Russia-Ukraine Crisis Shakes Markets, but Long-Term Outlook Is Better

Even so, long-term investors with well-diversified portfolios of stocks and high-quality bonds — whether held directly or through low-cost mutual funds and exchange-traded funds — will probably be able to ride out this crisis, as they have so many others.

While stocks often fall amid global turmoil, U.S. Treasury bonds tend to rally as investors seek havens and drive up their prices. Bond prices and yields move in opposite directions, and because interest rates are rising, Treasuries have declined in value this year. But in a major stock downturn, they usually provide a short-term buffer for portfolios that contain them.

Riding out a storm in the stock market has been a good strategy over the long term. One year after the 1941 bombing of Pearl Harbor, the S&P 500 gained 15 percent. A year after the U.S. invasion of Iraq in 2003, it was up 35 percent. History shows that just one year after most stock-market-shattering crises, the S&P 500 stock index has risen.

The Russian hostilities in Ukraine could be the start of something much bigger: a geopolitical shift that plunges the world into a 21st-century version of the Cold War. But even if that’s the case, the hard numbers suggest that the financial implications for prudent, diversified investors who live far from immediate danger zones may not be all that severe.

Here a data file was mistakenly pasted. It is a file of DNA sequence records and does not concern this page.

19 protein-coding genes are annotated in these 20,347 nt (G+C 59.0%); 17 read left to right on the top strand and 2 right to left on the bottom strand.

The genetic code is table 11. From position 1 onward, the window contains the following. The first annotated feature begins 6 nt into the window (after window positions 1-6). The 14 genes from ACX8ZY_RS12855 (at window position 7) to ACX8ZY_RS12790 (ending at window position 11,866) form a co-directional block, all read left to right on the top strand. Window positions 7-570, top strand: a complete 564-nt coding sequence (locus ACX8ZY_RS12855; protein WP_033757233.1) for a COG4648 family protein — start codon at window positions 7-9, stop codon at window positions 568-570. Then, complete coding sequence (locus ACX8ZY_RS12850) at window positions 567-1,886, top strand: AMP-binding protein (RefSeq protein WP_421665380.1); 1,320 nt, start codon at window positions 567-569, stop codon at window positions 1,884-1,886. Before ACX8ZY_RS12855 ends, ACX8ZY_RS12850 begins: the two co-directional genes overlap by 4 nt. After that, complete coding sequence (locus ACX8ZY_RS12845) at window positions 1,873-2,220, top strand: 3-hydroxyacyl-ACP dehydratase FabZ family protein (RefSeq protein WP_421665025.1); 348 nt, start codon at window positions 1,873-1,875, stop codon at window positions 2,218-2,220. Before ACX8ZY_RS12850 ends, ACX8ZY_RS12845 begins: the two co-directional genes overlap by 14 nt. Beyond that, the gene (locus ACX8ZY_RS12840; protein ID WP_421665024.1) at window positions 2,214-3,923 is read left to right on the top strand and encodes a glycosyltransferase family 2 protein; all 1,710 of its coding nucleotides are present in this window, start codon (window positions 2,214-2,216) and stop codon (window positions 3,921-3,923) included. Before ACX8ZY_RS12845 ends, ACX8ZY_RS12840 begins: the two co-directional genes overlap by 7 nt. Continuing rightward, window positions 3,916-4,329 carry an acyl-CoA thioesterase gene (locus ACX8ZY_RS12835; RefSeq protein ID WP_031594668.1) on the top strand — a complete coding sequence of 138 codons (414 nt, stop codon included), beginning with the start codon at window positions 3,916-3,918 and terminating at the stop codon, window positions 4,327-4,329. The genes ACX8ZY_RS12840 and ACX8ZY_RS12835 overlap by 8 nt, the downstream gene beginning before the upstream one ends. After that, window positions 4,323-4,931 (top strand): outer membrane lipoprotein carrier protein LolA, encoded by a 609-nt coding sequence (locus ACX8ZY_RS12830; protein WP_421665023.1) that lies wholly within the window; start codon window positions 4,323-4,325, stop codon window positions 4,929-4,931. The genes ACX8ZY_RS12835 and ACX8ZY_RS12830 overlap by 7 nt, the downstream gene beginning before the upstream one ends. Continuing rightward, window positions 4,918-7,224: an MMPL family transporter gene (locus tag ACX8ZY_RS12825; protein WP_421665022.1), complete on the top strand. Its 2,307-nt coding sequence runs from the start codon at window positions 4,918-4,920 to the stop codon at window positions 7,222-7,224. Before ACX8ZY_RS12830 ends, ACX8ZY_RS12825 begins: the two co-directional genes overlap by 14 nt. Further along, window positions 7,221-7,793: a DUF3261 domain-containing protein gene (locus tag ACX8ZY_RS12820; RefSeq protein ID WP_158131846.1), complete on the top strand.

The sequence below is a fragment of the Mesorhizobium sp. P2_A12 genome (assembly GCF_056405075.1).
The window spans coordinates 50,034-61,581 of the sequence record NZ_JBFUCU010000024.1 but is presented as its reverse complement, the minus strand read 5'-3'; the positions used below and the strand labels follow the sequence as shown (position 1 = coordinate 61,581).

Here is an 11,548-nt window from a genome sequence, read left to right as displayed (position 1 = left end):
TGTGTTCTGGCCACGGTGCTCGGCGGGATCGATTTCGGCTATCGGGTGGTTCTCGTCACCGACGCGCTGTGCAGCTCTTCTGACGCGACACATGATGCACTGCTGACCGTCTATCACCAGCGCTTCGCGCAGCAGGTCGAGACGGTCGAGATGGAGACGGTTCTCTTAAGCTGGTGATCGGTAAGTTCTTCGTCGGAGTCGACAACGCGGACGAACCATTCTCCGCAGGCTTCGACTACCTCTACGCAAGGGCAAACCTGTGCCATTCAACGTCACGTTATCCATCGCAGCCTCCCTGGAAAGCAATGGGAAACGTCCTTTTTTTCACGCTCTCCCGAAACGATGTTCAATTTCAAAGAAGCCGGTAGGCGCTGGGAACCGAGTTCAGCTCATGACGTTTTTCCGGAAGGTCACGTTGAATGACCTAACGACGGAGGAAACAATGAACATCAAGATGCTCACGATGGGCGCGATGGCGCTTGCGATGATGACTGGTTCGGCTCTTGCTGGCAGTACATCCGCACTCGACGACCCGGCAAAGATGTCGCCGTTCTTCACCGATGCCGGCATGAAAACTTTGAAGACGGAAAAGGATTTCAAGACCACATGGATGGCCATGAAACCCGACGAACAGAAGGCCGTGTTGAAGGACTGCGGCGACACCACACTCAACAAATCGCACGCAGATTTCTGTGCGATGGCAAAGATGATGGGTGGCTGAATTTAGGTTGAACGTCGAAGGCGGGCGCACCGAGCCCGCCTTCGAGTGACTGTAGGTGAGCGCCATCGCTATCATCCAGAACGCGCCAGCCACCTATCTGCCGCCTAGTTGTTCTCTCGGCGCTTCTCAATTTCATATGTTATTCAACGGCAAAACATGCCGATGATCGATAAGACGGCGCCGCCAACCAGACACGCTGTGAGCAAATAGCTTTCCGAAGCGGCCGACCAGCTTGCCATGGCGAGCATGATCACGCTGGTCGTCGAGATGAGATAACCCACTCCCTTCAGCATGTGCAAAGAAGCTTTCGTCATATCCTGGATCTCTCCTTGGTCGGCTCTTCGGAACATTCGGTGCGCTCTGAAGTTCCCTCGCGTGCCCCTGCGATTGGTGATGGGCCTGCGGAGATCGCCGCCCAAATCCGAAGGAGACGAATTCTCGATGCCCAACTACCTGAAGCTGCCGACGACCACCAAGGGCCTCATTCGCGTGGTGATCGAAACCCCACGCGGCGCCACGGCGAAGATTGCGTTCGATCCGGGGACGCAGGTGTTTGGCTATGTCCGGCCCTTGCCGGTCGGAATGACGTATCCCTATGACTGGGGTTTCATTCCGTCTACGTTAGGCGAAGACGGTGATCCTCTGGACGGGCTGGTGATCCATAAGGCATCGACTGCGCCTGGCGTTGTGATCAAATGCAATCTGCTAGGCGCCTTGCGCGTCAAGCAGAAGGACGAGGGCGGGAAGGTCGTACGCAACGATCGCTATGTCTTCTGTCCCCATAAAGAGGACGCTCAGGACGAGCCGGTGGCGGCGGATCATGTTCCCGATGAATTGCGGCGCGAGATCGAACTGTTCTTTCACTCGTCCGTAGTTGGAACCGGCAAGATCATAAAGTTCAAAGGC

The Cold War was destructive and debilitating for vast populations, but it was an excellent period for stock investors. Even during recessions and regional wars, the Dow Jones industrial average turned in an outstanding performance.

Here are the numbers, which I calculated over the long Presidents’ Day weekend:

From President Truman’s March 17, 1948, speech to Congress criticizing what he called the Soviet Union’s expansion of Communism in Eastern Europe, until the end of December, 1991, when the Soviet Union ceased to exist, the Dow returned 10.05 percent, annualized. In the roughly 30 years since then, through Friday, the Dow returned 10.77 percent, annualized, a bit better than during the Cold War, but not by much.